Recent years have witnessed the development of a variety of rating systems but the authors have little knowledge about their impact on users’ perceptions of information quality, cognitive decision effort, and enjoyment. The purpose of this paper is to understand the potential cognitive fit underlining the relationship between rating systems types (i.e. five-star, binary-visual, and binary-textual) and tasks (i.e. purchase-decision and browsing tasks) in the context of shopping websites.
A total of 191 subjects were obtained. This study conducted an experiment with a 2×3 between-subject factorial design. The first dimension is a task that has two conditions (purchasing vs browsing). The second dimension is a type of rating system that has three different types (binary-textual, binary-visual, and five-star).
The results show that the cognitive fit may occur when individuals use a five-star rating system to help them make a purchasing decision and when they use a binary-visual rating system while browsing. This fit might increase perceived information quality while decrease cognitive decision efforts, and in turn raise intention to adopt the systems. Moreover, five-star rating systems can make users feel more fun and enjoyment than binary-textual and visual rating systems, regardless of task type.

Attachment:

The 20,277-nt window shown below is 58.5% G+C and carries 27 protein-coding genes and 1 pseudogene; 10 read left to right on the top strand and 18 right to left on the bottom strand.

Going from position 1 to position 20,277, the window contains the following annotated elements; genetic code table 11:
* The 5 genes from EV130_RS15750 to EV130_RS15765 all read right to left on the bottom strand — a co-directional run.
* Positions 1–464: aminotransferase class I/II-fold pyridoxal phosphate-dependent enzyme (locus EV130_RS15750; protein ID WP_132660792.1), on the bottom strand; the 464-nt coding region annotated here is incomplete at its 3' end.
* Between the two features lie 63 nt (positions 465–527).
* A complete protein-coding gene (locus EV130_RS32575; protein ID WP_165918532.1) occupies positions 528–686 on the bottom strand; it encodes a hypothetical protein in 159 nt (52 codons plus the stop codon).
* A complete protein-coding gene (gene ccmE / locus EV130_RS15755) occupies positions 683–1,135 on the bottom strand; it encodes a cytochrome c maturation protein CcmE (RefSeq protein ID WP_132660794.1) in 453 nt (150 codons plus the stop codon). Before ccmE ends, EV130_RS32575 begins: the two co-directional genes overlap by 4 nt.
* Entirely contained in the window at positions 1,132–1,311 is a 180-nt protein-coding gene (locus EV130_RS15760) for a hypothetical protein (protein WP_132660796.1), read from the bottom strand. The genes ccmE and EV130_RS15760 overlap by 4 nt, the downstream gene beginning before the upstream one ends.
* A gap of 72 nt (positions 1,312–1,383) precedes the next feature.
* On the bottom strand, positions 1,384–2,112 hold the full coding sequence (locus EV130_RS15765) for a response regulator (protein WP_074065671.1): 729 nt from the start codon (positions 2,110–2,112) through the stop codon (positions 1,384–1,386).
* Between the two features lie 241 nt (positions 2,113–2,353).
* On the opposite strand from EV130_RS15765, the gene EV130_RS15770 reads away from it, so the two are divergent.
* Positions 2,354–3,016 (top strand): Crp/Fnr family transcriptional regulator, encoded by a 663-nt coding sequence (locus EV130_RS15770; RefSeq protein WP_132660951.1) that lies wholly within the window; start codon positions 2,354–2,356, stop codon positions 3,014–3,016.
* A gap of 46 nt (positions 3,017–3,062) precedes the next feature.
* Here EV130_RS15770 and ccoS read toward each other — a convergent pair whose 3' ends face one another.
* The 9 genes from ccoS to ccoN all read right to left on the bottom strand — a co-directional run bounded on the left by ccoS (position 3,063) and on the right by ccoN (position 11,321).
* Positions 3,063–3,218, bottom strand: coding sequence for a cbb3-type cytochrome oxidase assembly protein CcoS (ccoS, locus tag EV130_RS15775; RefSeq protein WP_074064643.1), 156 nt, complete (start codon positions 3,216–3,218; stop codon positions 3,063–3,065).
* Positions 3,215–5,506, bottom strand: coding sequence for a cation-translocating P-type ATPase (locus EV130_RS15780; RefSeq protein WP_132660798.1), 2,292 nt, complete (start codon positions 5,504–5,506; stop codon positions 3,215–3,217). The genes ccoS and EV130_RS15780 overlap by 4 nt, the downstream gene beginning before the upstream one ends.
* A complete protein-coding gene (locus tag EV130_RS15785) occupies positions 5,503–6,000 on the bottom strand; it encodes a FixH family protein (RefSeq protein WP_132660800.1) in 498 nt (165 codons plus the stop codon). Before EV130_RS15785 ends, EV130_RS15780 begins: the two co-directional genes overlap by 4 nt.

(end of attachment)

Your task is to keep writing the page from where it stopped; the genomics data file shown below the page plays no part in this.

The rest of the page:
This study focuses on three main rating systems that are popular on shopping websites. Nevertheless, few other rating systems exist in the market such as unitary or ten-star rating systems. Further studies can consider other types of rating systems and address, in addition to representation, the issue of information granularity (i.e. unitary, binary, five-star, and ten-star rating systems).
The results of this study could provide design principles for web designers in determining which rating systems best match the websites they are developing. If the websites or specific webpages are more utilitarian oriented (hedonic oriented), five-star rating systems (binary-visual rating systems) are more appropriate.
This study contributes to the rating system literature by examining the cognitive fit underlining the relationship between rating systems types and tasks. Importantly, this study extends cognitive fit theory by considering affective responses, that is, perceived enjoyment and intention to continue to use.
Chen, C.-W. (2017), "Five-star or thumbs-up? The influence of rating system types on users’ perceptions of information quality, cognitive effort, enjoyment and continuance intention", Internet Research, Vol. 27 No. 3, pp. 478-494. https://doi.org/10.1108/IntR-08-2016-0243
Emerald Publishing Limited
Copyright © 2017, Emerald Publishing Limited